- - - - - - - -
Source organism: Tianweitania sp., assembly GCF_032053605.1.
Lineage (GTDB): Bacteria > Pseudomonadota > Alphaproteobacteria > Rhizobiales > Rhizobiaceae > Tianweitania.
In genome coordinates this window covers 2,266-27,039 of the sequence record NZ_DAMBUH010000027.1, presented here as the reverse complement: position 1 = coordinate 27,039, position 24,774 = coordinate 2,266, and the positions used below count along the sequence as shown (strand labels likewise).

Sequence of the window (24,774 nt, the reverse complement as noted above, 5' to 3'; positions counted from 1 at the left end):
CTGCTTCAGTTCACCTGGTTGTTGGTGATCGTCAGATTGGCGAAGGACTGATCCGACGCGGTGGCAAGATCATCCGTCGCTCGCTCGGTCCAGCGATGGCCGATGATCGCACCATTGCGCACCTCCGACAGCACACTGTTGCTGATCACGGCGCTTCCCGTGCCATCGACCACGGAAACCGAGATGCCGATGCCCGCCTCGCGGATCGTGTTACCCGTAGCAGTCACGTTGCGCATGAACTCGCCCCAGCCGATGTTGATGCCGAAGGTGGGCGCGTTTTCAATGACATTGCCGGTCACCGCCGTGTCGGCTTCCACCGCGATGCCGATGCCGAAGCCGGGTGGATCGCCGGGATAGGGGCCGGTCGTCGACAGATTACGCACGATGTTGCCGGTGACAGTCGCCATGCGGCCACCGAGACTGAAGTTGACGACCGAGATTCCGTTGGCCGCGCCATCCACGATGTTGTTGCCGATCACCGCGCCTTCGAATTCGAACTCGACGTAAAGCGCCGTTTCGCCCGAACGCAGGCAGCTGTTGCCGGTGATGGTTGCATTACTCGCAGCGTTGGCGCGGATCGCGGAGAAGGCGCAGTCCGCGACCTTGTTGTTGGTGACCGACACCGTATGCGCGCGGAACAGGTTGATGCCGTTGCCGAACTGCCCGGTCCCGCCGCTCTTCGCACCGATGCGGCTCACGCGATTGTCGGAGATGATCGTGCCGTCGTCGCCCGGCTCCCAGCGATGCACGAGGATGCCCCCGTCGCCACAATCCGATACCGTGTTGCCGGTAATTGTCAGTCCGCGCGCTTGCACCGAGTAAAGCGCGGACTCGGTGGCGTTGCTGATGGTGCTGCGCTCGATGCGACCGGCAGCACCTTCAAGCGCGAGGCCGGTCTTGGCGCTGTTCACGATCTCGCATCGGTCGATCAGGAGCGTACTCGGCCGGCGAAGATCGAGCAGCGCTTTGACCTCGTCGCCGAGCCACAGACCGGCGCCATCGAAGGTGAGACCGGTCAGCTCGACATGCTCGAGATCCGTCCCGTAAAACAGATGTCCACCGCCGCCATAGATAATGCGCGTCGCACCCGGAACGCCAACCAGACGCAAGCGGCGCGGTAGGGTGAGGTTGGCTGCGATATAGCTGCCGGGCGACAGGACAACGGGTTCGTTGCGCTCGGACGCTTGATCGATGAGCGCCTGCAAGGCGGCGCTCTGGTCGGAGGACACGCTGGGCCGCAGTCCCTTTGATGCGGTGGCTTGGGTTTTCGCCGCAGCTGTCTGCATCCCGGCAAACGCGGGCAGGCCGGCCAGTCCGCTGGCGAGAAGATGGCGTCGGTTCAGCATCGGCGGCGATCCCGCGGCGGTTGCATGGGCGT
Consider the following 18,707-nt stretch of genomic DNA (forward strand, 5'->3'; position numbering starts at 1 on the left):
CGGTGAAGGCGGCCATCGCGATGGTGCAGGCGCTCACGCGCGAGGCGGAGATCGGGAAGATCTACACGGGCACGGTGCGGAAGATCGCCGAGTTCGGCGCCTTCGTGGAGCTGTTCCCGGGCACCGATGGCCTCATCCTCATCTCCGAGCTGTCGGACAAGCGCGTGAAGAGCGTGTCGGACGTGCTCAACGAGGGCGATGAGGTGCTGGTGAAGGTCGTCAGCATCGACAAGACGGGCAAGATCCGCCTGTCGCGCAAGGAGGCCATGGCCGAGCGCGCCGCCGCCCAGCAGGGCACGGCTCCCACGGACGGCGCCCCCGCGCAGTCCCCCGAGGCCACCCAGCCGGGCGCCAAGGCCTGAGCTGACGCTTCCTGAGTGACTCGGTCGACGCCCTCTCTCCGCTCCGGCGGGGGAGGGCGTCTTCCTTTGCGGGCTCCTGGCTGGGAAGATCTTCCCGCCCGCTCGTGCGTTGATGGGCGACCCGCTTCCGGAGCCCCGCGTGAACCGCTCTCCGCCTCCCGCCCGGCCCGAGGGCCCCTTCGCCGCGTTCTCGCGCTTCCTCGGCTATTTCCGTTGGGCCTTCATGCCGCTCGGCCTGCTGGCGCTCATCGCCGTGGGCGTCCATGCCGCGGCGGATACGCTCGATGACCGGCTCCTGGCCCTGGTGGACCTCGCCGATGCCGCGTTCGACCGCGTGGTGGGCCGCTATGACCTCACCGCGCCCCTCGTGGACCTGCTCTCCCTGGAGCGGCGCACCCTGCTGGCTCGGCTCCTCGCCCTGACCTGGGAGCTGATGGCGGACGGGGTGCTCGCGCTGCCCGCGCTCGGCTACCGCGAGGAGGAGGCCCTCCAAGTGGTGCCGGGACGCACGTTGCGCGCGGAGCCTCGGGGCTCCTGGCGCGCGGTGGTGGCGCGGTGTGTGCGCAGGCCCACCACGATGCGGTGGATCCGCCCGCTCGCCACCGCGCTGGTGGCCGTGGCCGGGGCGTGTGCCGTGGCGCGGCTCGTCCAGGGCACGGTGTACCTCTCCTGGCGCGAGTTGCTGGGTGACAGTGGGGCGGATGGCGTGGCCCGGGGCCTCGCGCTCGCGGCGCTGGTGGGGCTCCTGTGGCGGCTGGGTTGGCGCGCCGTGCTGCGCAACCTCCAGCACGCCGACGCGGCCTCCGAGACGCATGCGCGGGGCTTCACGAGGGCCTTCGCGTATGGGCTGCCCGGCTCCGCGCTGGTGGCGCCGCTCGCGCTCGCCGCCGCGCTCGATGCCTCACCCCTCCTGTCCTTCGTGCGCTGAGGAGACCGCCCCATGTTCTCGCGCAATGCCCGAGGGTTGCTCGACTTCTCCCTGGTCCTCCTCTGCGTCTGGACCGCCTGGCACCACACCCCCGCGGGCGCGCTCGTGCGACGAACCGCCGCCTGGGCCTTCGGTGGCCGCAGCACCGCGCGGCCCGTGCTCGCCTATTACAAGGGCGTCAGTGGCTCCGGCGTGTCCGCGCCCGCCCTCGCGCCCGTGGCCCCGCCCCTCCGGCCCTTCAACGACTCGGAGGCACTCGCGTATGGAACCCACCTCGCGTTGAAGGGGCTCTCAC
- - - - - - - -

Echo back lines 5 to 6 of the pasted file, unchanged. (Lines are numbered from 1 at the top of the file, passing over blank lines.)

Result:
CTGCTTCAGTTCACCTGGTTGTTGGTGATCGTCAGATTGGCGAAGGACTGATCCGACGCGGTGGCAAGATCATCCGTCGCTCGCTCGGTCCAGCGATGGCCGATGATCGCACCATTGCGCACCTCCGACAGCACACTGTTGCTGATCACGGCGCTTCCCGTGCCATCGACCACGGAAACCGAGATGCCGATGCCCGCCTCGCGGATCGTGTTACCCGTAGCAGTCACGTTGCGCATGAACTCGCCCCAGCCGATGTTGATGCCGAAGGTGGGCGCGTTTTCAATGACATTGCCGGTCACCGCCGTGTCGGCTTCCACCGCGATGCCGATGCCGAAGCCGGGTGGATCGCCGGGATAGGGGCCGGTCGTCGACAGATTACGCACGATGTTGCCGGTGACAGTCGCCATGCGGCCACCGAGACTGAAGTTGACGACCGAGATTCCGTTGGCCGCGCCATCCACGATGTTGTTGCCGATCACCGCGCCTTCGAATTCGAACTCGACGTAAAGCGCCGTTTCGCCCGAACGCAGGCAGCTGTTGCCGGTGATGGTTGCATTACTCGCAGCGTTGGCGCGGATCGCGGAGAAGGCGCAGTCCGCGACCTTGTTGTTGGTGACCGACACCGTATGCGCGCGGAACAGGTTGATGCCGTTGCCGAACTGCCCGGTCCCGCCGCTCTTCGCACCGATGCGGCTCACGCGATTGTCGGAGATGATCGTGCCGTCGTCGCCCGGCTCCCAGCGATGCACGAGGATGCCCCCGTCGCCACAATCCGATACCGTGTTGCCGGTAATTGTCAGTCCGCGCGCTTGCACCGAGTAAAGCGCGGACTCGGTGGCGTTGCTGATGGTGCTGCGCTCGATGCGACCGGCAGCACCTTCAAGCGCGAGGCCGGTCTTGGCGCTGTTCACGATCTCGCATCGGTCGATCAGGAGCGTACTCGGCCGGCGAAGATCGAGCAGCGCTTTGACCTCGTCGCCGAGCCACAGACCGGCGCCATCGAAGGTGAGACCGGTCAGCTCGACATGCTCGAGATCCGTCCCGTAAAACAGATGTCCACCGCCGCCATAGATAATGCGCGTCGCACCCGGAACGCCAACCAGACGCAAGCGGCGCGGTAGGGTGAGGTTGGCTGCGATATAGCTGCCGGGCGACAGGACAACGGGTTCGTTGCGCTCGGACGCTTGATCGATGAGCGCCTGCAAGGCGGCGCTCTGGTCGGAGGACACGCTGGGCCGCAGTCCCTTTGATGCGGTGGCTTGGGTTTTCGCCGCAGCTGTCTGCATCCCGGCAAACGCGGGCAGGCCGGCCAGTCCGCTGGCGAGAAGATGGCGTCGGTTCAGCATCGGCGGCGATCCCGCGGCGGTTGCATGGGCGT
Consider the following 18,707-nt stretch of genomic DNA (forward strand, 5'->3'; position numbering starts at 1 on the left):